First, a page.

Testicular Cancer starts in the cells of a testicle. A man’s reproductive system contains two testicles. These egg-shaped organs hang below the penis in a pouch of loose skin called the scrotum. The testicles are held in the scrotum by the spermatic cord. It contains the vas deferens, some lymph nodes, veins, and nerves. Cells in the testicles occasionally change and do not grow or act normally as usual. These changes may lead to non-cancerous conditions such as orchitis, epididymitis, or hydrocele. Yet, there is a higher tendency to cause cancer because of the abnormal changes to testicle cells.
Symptoms of Testicular Cancer: The most common signs and symptoms of testicular cancer include:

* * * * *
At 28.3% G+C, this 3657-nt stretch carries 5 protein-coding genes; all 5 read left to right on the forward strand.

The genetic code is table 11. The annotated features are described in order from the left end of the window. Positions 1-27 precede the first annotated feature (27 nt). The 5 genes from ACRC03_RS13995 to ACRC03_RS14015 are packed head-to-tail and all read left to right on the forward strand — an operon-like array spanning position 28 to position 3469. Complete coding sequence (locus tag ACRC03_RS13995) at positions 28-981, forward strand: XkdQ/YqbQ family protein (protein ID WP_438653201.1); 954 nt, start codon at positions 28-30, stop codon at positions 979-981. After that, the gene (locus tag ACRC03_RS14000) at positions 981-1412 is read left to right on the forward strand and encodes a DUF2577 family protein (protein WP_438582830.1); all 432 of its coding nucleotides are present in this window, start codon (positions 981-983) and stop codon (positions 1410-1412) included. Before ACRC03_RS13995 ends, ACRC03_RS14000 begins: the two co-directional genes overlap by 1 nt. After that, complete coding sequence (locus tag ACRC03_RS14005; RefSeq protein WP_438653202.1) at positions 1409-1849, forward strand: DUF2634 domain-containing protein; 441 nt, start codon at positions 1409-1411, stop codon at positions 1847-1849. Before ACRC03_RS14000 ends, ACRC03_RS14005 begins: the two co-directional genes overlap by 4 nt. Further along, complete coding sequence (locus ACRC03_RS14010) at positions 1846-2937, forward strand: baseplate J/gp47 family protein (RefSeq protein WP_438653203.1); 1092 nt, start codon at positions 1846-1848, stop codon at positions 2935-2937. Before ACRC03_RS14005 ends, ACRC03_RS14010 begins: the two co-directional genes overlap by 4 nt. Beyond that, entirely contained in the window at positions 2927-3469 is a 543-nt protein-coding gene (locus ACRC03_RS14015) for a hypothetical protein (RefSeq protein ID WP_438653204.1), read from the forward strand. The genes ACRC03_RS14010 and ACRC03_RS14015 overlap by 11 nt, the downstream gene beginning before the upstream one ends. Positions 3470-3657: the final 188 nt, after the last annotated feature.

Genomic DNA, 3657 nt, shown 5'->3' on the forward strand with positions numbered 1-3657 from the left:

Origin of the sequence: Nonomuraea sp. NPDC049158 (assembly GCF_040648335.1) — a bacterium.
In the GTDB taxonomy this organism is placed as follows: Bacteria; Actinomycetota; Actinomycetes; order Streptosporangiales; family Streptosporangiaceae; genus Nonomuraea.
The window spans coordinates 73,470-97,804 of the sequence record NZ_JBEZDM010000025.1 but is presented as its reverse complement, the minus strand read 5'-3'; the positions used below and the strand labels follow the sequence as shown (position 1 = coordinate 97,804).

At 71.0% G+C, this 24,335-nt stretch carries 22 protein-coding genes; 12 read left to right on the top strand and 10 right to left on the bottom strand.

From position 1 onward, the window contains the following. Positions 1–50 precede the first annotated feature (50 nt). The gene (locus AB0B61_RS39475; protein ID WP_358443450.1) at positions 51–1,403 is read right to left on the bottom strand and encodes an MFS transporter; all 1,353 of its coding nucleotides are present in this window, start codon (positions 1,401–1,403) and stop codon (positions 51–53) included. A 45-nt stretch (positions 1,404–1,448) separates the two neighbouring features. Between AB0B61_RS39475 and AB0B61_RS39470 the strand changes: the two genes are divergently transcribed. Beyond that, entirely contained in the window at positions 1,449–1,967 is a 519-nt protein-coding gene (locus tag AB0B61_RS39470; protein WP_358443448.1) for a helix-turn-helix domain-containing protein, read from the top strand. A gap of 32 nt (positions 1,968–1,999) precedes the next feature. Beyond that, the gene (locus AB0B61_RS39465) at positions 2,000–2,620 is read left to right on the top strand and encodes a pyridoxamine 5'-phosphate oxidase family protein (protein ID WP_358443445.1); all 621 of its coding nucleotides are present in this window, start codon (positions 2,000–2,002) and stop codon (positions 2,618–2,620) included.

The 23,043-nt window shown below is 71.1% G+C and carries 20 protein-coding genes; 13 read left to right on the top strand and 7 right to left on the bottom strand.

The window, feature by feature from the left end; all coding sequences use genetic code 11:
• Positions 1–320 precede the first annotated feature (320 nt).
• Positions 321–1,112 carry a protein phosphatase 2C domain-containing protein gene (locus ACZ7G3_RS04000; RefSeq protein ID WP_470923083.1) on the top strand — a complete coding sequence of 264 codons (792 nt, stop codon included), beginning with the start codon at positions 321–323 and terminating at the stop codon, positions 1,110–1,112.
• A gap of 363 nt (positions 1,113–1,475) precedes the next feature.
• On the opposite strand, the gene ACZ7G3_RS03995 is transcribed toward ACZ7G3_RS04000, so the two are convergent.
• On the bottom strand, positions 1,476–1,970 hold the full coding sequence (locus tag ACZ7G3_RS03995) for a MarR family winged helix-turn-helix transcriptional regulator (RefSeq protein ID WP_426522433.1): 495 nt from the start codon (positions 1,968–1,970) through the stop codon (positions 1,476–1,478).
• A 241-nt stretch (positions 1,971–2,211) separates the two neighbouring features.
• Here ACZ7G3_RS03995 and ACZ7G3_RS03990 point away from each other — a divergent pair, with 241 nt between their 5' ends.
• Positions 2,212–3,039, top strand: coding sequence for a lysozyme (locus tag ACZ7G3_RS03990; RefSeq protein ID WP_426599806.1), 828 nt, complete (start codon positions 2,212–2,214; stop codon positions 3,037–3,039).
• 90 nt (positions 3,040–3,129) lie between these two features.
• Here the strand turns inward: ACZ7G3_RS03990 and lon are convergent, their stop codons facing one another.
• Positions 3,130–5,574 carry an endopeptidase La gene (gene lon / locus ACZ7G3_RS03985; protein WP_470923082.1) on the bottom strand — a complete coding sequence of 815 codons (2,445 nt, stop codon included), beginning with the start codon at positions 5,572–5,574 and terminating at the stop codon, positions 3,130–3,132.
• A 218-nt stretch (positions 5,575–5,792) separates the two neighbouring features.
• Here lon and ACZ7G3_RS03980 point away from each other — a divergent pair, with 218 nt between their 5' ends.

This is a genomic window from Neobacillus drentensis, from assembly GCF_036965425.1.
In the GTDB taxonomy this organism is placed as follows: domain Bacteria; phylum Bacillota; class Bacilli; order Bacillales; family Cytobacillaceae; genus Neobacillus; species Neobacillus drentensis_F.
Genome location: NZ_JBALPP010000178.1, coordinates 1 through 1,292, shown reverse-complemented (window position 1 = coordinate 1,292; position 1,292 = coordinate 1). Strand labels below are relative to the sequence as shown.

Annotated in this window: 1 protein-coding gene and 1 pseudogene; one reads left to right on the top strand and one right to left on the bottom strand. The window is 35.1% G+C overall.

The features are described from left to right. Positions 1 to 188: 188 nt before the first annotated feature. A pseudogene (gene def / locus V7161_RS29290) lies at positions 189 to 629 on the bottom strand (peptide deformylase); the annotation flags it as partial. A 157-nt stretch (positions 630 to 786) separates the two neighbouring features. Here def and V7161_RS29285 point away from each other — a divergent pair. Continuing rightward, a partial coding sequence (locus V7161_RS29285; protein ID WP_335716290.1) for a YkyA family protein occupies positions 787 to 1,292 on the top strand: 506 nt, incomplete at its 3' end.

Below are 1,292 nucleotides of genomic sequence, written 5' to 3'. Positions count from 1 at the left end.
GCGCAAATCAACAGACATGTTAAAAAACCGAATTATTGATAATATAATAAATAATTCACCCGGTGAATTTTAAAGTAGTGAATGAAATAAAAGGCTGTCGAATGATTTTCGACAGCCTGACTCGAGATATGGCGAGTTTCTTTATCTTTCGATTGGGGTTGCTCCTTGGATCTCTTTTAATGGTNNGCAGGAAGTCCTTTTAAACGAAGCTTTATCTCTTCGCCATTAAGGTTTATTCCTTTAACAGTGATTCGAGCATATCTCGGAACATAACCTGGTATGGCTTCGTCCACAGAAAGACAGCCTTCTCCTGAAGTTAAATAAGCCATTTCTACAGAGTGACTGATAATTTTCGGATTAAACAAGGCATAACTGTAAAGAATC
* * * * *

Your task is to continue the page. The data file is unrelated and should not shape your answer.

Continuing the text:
- Painless lump on a testicle
- Swelling of a testicle or change in the way it feels
- Pain or discomfort in a testicle or in the scrotum
- Feeling of heaviness or aching in the lower abdomen (stomach area) or scrotum
- Enlarged lymph nodes in the abdomen or neck
Other health problems can cause some of the same symptoms. Your doctor will do one or more test to make a diagnosis.
In 2020, there will be an estimated 1,150 new cases of Testicular Cancer and an estimated 35 deaths in Canada (Canadian Cancer Statistics, 2020).